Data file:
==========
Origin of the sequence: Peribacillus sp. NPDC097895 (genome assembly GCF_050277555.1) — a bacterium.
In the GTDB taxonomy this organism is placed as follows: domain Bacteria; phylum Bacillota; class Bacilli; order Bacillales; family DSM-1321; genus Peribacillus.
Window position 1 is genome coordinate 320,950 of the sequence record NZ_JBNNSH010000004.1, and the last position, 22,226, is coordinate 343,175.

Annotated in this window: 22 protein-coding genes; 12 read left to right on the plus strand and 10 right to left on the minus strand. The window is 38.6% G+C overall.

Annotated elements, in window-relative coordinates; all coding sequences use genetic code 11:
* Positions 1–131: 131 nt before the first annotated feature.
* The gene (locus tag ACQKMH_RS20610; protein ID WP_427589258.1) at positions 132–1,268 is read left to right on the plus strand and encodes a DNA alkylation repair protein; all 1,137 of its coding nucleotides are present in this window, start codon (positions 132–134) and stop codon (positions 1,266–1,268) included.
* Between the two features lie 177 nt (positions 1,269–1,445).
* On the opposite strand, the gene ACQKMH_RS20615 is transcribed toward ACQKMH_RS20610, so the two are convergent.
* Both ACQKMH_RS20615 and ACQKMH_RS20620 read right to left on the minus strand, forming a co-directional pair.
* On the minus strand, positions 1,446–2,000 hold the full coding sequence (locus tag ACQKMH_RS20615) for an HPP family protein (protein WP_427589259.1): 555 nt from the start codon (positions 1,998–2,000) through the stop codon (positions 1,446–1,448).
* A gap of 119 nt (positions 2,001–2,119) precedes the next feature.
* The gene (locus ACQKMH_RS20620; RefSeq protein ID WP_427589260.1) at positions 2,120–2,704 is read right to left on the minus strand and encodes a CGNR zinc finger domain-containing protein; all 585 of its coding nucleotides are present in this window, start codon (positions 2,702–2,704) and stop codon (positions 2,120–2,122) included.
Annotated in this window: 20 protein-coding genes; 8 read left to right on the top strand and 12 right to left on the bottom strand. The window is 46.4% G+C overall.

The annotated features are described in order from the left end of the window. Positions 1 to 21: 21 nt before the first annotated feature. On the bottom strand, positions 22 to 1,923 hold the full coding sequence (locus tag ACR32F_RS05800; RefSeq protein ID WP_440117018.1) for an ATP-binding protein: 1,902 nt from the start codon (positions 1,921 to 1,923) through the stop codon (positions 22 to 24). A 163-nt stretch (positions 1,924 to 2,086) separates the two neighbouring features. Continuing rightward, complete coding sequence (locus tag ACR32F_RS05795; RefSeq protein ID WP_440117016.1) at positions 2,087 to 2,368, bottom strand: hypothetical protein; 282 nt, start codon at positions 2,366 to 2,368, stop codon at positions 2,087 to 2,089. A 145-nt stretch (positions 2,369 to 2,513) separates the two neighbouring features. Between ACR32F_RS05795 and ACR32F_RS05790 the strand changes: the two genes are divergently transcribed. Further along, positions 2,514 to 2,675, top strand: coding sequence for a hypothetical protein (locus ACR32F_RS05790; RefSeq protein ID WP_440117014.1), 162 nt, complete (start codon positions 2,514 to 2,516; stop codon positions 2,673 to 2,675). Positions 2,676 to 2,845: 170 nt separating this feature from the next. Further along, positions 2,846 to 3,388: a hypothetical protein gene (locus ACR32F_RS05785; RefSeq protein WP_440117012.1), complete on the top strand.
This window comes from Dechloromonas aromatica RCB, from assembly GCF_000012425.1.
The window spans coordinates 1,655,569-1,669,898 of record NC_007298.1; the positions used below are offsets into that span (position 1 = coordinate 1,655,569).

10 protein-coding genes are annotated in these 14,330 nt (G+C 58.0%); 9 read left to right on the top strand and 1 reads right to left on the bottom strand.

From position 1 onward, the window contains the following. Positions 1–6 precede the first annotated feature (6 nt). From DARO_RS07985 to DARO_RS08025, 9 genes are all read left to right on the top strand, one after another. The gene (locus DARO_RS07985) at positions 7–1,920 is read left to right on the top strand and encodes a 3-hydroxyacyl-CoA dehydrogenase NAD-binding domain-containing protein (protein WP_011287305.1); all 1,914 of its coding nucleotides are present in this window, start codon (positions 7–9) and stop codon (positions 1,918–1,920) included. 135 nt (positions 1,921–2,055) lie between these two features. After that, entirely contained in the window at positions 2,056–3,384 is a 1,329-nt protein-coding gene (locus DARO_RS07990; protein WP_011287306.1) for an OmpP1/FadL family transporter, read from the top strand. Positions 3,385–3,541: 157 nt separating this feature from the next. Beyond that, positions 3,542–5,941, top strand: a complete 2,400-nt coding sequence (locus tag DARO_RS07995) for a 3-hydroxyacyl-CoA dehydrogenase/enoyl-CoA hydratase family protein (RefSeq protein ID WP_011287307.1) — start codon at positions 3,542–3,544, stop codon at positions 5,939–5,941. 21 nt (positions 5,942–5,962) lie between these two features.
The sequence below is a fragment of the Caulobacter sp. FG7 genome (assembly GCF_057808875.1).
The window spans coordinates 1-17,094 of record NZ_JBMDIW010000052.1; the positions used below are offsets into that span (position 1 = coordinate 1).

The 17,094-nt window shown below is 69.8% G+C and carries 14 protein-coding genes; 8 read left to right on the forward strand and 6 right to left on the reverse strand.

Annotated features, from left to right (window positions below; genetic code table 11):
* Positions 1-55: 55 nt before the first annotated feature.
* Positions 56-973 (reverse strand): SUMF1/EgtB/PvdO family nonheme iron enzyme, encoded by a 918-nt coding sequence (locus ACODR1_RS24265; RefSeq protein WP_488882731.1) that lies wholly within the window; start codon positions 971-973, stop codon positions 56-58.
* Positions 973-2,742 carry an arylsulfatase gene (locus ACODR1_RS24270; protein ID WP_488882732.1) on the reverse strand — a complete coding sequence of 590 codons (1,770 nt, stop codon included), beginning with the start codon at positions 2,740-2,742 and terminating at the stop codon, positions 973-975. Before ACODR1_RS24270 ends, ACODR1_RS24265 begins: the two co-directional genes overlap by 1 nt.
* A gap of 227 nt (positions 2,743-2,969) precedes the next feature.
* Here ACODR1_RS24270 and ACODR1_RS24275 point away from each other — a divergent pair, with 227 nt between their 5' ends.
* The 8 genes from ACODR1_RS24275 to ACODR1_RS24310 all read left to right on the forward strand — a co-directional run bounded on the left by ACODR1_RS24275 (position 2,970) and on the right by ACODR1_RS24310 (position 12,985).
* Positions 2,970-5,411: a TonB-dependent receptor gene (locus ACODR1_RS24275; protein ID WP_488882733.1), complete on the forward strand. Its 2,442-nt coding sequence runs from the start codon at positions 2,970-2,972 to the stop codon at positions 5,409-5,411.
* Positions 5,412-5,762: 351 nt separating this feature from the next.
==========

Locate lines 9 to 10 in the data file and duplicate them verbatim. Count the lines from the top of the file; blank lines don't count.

* On the opposite strand, the gene ACQKMH_RS20615 is transcribed toward ACQKMH_RS20610, so the two are convergent.
* Both ACQKMH_RS20615 and ACQKMH_RS20620 read right to left on the minus strand, forming a co-directional pair.